I just read an excellent blog post by Henry Jenkins. He is responding to a recent documentary, Digital Nation. His discussion is balanced and reasoned and speaks to my own experience as I engage with the digital side of English Literature.
A few things rang particularly true to me.
Jenkins notes: "I think the student who described himself as writing 'killer paragraphs' was getting at something that is easy to ridicule or dismiss, yet may be a significant shift in what constitutes good writing. The writing of MIT students has to do with the production of densely written, carefully argued, powerfully presented, meaningful chunks of information." Often I talk to students who are frustrated, because their theses are exploding into random chunks of analysis and theory. They speak of clouds of post-it notes, cork boards with colourful string, reams of butcher paper with circles and lines around the dot points. They produce brilliant, succinct paragraphs and then have to glue them altogether. It's not an easy task. Others stall as they try to approach 'a chapter,' struggling to think in terms of longer pieces of writing. I, myself, have always written in 'bits'. Most students are familiar with my patchwork analogy. I don't think we're necessarily seeing a shift in the writing itself, but how people evaluate and think about writing. The digital environment suits those, like myself, who think in terms of 'killer paragraphs.' It allows us to evolve our skills. It provides us with other audiences, who perceive good writing in different ways to those linked to the traditional essay or thesis.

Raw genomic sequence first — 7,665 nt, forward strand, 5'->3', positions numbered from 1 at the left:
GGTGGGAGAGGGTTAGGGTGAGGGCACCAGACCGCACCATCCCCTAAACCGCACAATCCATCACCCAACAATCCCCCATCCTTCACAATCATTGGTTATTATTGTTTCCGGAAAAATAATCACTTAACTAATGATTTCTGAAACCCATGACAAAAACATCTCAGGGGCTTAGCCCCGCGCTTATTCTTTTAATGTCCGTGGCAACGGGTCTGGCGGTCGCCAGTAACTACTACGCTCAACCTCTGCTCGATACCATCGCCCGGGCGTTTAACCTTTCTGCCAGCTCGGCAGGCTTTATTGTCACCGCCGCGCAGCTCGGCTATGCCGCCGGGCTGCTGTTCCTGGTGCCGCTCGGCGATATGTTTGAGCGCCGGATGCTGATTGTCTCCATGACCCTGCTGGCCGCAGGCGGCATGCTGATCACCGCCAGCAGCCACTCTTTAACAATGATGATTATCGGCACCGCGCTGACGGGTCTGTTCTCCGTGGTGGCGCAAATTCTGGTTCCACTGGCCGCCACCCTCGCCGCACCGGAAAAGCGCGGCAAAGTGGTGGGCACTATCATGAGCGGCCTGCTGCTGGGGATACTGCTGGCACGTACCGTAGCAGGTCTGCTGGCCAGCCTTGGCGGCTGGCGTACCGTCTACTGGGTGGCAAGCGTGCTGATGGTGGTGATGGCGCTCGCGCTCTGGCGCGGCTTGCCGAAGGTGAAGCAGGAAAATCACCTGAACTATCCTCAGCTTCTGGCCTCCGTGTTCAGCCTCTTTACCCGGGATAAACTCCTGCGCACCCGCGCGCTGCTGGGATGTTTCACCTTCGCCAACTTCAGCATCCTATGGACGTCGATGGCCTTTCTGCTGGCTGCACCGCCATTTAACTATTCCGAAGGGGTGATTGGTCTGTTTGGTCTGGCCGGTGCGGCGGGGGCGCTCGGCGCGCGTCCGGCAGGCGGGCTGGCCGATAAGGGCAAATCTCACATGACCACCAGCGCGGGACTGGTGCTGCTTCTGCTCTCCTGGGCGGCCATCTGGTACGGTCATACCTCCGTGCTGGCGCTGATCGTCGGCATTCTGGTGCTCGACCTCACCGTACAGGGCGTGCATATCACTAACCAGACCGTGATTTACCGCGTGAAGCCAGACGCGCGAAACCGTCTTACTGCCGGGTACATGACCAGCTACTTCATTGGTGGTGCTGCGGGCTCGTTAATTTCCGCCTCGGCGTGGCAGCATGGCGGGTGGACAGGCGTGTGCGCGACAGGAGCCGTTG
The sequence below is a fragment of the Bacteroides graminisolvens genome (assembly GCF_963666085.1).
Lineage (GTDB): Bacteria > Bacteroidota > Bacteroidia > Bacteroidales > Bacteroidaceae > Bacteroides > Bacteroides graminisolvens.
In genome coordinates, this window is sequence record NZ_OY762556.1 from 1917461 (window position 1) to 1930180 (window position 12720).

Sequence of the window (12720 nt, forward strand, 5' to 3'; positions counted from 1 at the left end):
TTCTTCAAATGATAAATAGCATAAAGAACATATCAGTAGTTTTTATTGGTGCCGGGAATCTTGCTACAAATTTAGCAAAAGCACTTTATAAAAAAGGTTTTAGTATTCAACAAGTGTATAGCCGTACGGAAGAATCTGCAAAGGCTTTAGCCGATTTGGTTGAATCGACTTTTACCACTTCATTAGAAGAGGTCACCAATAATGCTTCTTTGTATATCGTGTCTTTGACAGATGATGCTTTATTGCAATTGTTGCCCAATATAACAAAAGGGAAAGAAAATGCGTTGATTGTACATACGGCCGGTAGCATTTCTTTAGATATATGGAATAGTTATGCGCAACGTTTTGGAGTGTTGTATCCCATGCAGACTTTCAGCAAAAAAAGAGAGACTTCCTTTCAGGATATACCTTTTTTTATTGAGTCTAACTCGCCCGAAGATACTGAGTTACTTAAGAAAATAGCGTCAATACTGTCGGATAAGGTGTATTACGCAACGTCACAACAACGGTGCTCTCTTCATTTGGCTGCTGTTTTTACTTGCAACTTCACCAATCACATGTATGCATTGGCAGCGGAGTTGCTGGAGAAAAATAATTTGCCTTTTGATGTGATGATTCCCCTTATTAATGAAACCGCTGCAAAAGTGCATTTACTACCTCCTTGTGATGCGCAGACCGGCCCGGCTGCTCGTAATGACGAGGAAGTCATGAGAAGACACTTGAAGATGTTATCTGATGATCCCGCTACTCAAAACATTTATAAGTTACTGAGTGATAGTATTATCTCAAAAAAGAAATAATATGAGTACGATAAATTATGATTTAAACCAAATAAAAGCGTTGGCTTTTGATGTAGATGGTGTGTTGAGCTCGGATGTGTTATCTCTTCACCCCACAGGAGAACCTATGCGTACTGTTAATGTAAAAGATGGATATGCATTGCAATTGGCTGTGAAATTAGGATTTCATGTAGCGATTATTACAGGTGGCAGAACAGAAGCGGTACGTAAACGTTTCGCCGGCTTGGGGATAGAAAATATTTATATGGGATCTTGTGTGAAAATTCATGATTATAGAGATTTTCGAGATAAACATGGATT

In fact, sometimes looking at those bound bricks of the past, you wonder if the thesis itself will ever change. Could we free that new, fresh, experimental thinking from the work of the binders and a couple of examiners? When you look at the old typewriter-written thesis, imagining the hours of cursing and tapping and dinging and liquid paper, and then look at the theses emerging with their blue lines marking long lost hyperlinks, you begin to wonder if the bound form isn't becoming just a bit too restrictive.
Jenkins also notes: "I certainly encountered situations where most of the students had a lap top open in my class. In some cases, they were performing quite mundane tasks, such as compiling code, which required very little of their attention and would be mind-numbing if performed with their full attention. They are multitasking in the same way that a faculty colleague would knit during faculty meetings: the actions were routinized, most of the time they didn't require much thought, but they absorbed a certain amount of nervous energy." This particularly made me smile. I knit sometimes in meetings or in classes. It is much like doodling, though I have a sock at the end to show for it. It helps me to focus on the intellectual discussion. Women for eons have always occupied their hands, the better to tell stories, exchange gossip, listen to literature. We all multitask - whatever our gender. And I often find the students who are producing the most intricate, amazing doodles are the students who likewise make insightful comments in class and produce excellent essays.
Jenkins says: "Unlike some adults I know who want to pit the computer against the book, they have no trouble giving both their proper respect, using the computer when it seems meaningful to them, reading books when it seems the best choice." With the introduction of the iPad, this discussion will become ever more heated. Yet I think Jenkins makes a good point. There are some books and situations where iPads and Kindles etc will be the best option - useful, for instance, for word searches, scanning and for carrying around multiple novels or books on theory. There are other situations where the paper and ink (I almost write physical, but the iPad is just as physical as my copy of Harry Potter) versions will be preferable. Indeed, I think and hope that the paper and ink versions will continue to become more interesting, tactile and aesthetically pleasing. We'll still want them too.
All in all, it's an excellent post. Do read it if you get a chance.